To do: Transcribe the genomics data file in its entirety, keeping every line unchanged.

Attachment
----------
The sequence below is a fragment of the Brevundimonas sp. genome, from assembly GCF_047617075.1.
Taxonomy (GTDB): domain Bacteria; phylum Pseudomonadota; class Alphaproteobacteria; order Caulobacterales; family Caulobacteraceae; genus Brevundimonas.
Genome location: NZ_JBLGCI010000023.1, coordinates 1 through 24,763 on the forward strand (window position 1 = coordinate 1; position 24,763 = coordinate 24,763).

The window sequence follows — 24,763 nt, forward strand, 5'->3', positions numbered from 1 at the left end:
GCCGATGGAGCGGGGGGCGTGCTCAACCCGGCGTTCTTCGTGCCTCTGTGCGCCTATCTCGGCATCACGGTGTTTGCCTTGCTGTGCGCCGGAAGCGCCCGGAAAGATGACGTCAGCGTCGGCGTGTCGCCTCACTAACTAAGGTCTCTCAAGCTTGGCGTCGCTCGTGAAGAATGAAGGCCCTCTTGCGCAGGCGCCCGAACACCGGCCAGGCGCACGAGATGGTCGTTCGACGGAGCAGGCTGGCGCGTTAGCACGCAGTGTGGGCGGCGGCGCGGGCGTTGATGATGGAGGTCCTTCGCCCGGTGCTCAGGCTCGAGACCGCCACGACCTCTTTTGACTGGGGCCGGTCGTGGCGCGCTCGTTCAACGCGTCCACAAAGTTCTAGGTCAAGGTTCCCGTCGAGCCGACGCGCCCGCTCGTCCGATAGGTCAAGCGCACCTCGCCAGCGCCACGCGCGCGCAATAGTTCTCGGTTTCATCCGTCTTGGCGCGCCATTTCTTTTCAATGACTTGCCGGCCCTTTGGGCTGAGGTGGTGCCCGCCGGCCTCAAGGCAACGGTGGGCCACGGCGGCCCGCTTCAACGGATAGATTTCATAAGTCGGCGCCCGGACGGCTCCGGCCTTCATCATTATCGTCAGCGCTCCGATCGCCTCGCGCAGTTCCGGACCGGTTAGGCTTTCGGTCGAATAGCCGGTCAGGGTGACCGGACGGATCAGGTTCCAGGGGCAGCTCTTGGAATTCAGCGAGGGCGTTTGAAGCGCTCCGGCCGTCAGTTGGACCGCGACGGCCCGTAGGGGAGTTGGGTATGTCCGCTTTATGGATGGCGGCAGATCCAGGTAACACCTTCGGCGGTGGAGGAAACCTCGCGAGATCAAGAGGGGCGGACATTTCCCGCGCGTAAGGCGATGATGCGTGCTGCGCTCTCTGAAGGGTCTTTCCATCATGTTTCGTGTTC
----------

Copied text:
The sequence below is a fragment of the Brevundimonas sp. genome, from assembly GCF_047617075.1.
Taxonomy (GTDB): domain Bacteria; phylum Pseudomonadota; class Alphaproteobacteria; order Caulobacterales; family Caulobacteraceae; genus Brevundimonas.
Genome location: NZ_JBLGCI010000023.1, coordinates 1 through 24,763 on the forward strand (window position 1 = coordinate 1; position 24,763 = coordinate 24,763).

The window sequence follows — 24,763 nt, forward strand, 5'->3', positions numbered from 1 at the left end:
GCCGATGGAGCGGGGGGCGTGCTCAACCCGGCGTTCTTCGTGCCTCTGTGCGCCTATCTCGGCATCACGGTGTTTGCCTTGCTGTGCGCCGGAAGCGCCCGGAAAGATGACGTCAGCGTCGGCGTGTCGCCTCACTAACTAAGGTCTCTCAAGCTTGGCGTCGCTCGTGAAGAATGAAGGCCCTCTTGCGCAGGCGCCCGAACACCGGCCAGGCGCACGAGATGGTCGTTCGACGGAGCAGGCTGGCGCGTTAGCACGCAGTGTGGGCGGCGGCGCGGGCGTTGATGATGGAGGTCCTTCGCCCGGTGCTCAGGCTCGAGACCGCCACGACCTCTTTTGACTGGGGCCGGTCGTGGCGCGCTCGTTCAACGCGTCCACAAAGTTCTAGGTCAAGGTTCCCGTCGAGCCGACGCGCCCGCTCGTCCGATAGGTCAAGCGCACCTCGCCAGCGCCACGCGCGCGCAATAGTTCTCGGTTTCATCCGTCTTGGCGCGCCATTTCTTTTCAATGACTTGCCGGCCCTTTGGGCTGAGGTGGTGCCCGCCGGCCTCAAGGCAACGGTGGGCCACGGCGGCCCGCTTCAACGGATAGATTTCATAAGTCGGCGCCCGGACGGCTCCGGCCTTCATCATTATCGTCAGCGCTCCGATCGCCTCGCGCAGTTCCGGACCGGTTAGGCTTTCGGTCGAATAGCCGGTCAGGGTGACCGGACGGATCAGGTTCCAGGGGCAGCTCTTGGAATTCAGCGAGGGCGTTTGAAGCGCTCCGGCCGTCAGTTGGACCGCGACGGCCCGTAGGGGAGTTGGGTATGTCCGCTTTATGGATGGCGGCAGATCCAGGTAACACCTTCGGCGGTGGAGGAAACCTCGCGAGATCAAGAGGGGCGGACATTTCCCGCGCGTAAGGCGATGATGCGTGCTGCGCTCTCTGAAGGGTCTTTCCATCATGTTTCGTGTTC